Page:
The Stone Roses made some middle-aged people very happy today, by announcing that they will play Heaton Park in June 2012.
Stone roses are common in Manchester, because the city lay within the county of Lancashire, and Lancashire’s emblem is a red rose.
When, during the ’80s, a band emerged called ‘The Stone Roses’, I imagined some boys wandering round town (stoned), obsessing about architectural details.
The opening shots of this video show some local buildings as they were in the late ’80s, in particular Exit on Oldham Street (opposite Afflecks Palace) and The International, Anson Road, Rusholme, where the band had a residency:
The Stone Roses – Sally Cinnamon (1987)
But then, one night, someone wrote ‘The Stone Roses’ on buildings all along Oxford Road, and there was general outrage across Manchester. The graffiti wasn’t New York subway-style – it was toilet-wall-scrawl; not all that big… but obvious, because the walls which had been targetted were otherwise completely clean.
Everyone seemed quite sure that it was the band who had done it… although I’m not sure how people knew this.
So suddenly, the boys who delighted in architectural detail (as The Stone Roses existed in my imagination) had become building-defacers! It was a shocking U-turn!
The name ‘The Stone Roses’ sounded so similar to ‘The Rolling Stones’, that it was like a tribute-band name. So I was unsurprised to discover that many of The Stone Roses’ lyrical ideas seemed to come from ‘Sympathy For The Devil’… both the Stones’ song, and the film of the same name: “I don’t have to sell my soul, He’s already in me”, etc.
During the mid-80s, The Smiths’ Morrissey perfected his messiah-act, setting himself up as the patron saint of the lonely and dispossessed – baring his skinny torso, Christ-like, on national TV and singing about the martyrdom of Joan Of Arc, with added irony, of course.
The Stone Roses clearly wanted to create a similar effect, but they weren’t coy and sophisticated like Morrissey… they couldn’t be bothered with hints and suggestions. So they just blatantly lifted words straight out of the New Testament…. ‘I am the resurrection and I am the light.’ It was a lazy, air-headed approach… but it was also honest and simple: ‘I want to be adored.’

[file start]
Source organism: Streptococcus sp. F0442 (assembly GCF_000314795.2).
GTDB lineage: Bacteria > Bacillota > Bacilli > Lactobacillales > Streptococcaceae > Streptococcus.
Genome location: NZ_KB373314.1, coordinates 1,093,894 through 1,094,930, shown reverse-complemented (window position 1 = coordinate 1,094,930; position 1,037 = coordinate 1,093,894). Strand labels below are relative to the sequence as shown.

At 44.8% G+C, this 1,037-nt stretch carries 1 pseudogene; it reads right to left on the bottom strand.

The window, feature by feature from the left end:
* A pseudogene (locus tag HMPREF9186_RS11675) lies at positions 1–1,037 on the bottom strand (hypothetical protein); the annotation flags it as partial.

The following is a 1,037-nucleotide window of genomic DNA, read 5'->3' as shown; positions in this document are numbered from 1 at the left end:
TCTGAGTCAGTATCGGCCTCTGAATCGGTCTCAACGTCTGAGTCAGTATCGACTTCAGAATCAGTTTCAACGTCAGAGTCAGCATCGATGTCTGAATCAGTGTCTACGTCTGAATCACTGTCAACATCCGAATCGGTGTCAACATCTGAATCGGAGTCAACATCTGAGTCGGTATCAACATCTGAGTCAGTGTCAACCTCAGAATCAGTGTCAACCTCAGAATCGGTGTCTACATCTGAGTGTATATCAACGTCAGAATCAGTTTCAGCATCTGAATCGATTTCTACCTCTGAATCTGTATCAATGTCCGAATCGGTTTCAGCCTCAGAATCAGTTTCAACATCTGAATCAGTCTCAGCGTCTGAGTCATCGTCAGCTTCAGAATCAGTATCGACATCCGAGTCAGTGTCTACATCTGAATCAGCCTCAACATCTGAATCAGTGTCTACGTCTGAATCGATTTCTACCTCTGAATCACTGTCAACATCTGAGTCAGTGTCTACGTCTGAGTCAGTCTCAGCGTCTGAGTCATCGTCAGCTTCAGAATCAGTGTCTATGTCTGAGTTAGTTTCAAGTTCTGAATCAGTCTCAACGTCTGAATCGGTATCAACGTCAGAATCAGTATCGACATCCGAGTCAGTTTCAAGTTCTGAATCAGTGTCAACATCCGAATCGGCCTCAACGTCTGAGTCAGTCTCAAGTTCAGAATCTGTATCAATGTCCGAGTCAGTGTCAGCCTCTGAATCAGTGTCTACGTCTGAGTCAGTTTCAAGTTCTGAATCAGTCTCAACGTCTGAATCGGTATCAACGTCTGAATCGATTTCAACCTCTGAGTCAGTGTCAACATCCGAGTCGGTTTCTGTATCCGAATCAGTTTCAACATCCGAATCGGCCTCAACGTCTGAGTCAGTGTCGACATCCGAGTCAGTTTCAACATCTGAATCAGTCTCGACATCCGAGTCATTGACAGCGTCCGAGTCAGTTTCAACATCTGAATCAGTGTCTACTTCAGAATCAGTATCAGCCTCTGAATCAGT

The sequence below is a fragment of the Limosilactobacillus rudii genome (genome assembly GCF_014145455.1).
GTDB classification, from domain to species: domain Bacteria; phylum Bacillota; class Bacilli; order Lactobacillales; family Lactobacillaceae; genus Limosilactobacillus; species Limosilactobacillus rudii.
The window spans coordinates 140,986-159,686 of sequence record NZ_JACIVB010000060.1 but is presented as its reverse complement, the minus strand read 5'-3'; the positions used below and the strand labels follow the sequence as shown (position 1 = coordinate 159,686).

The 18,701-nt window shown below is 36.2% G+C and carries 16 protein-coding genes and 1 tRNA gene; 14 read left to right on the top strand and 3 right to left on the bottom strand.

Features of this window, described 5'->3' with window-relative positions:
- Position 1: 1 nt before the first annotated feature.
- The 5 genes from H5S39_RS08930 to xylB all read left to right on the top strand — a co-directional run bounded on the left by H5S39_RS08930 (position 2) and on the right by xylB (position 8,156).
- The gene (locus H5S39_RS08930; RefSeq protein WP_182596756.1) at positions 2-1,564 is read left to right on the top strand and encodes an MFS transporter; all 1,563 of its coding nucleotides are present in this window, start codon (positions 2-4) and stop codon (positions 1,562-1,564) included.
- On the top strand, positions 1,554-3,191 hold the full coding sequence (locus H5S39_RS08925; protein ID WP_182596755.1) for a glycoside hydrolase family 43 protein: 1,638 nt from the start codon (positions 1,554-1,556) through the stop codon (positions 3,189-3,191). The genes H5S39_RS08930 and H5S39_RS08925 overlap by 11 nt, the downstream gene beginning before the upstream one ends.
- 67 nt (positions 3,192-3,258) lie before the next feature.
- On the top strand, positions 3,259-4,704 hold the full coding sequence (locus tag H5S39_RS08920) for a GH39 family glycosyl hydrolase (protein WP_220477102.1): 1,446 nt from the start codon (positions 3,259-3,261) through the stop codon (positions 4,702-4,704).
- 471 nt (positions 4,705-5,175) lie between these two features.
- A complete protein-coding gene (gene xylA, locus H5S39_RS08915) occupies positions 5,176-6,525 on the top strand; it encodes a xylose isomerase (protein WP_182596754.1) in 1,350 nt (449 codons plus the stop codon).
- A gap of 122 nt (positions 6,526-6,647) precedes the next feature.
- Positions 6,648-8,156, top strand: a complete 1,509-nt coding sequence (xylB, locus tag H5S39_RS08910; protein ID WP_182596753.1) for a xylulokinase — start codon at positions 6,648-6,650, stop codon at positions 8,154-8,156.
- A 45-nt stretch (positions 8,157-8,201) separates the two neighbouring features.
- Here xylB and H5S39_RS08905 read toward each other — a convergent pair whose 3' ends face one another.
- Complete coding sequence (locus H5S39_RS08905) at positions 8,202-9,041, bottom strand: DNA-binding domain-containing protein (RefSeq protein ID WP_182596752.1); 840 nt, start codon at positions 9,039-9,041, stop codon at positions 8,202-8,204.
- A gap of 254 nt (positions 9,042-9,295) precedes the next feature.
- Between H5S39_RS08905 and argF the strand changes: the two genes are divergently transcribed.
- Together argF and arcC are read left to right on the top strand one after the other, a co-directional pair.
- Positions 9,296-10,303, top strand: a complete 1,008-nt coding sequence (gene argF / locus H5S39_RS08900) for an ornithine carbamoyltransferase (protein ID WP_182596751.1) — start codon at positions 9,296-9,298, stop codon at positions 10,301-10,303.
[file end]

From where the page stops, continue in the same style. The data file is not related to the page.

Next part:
I don’t remember many of my friends being impressed when the first album came out in 1989, in spite of the universal acclaim which it reportedly received. But some did go to the concert at Spike Island in 1990… because the event was unusual and much-hyped.
Spike Island, Merseyside – May 1990
Spike Island was a chemical industrial park which was abandoned and reclaimed as a green space… so it was an appropriate destination for the e-crowd… the chemical escapists. I should have been tempted to go along… but the prospect of paying money to be stuck on an island in the middle of the Mersey with a load of people who liked the Stone Roses was very unappealing.
When I asked friends what it had been like, one complained bitterly, at length, about an unknown girl who had let her boyfriend have a good grope in front of everybody. Also, apparently the sound wasn’t very good. This was all I learned about Spike Island, apart from seeing some pictures of crowds in the papers. So, at the time, I had no sense of having missed out.
From ‘Live Forever’ A Documentary about Spike Island
A friend (a Roses fan) remarked recently that Liam Gallagher is a parody-baffoon-version of Ian Brown, and that the Stone Roses set the stage for Oasis; this excerpt from the Spike Island documentary seems to prove his point.
The Roses’ second album took too long to arrive after the first, and was a big disappointment for many people… arguably because of the huge build-up. Now the Roses have made people wait even longer for a reunion; have they made the same mistake again?
The concerts may turn out to be a much-needed exorcism of emotional baggage… a mass expression of multiple mid-life crises… unleashing forces arguably more powerful than mere youthful revolt! Or they could be a bit of a let-down.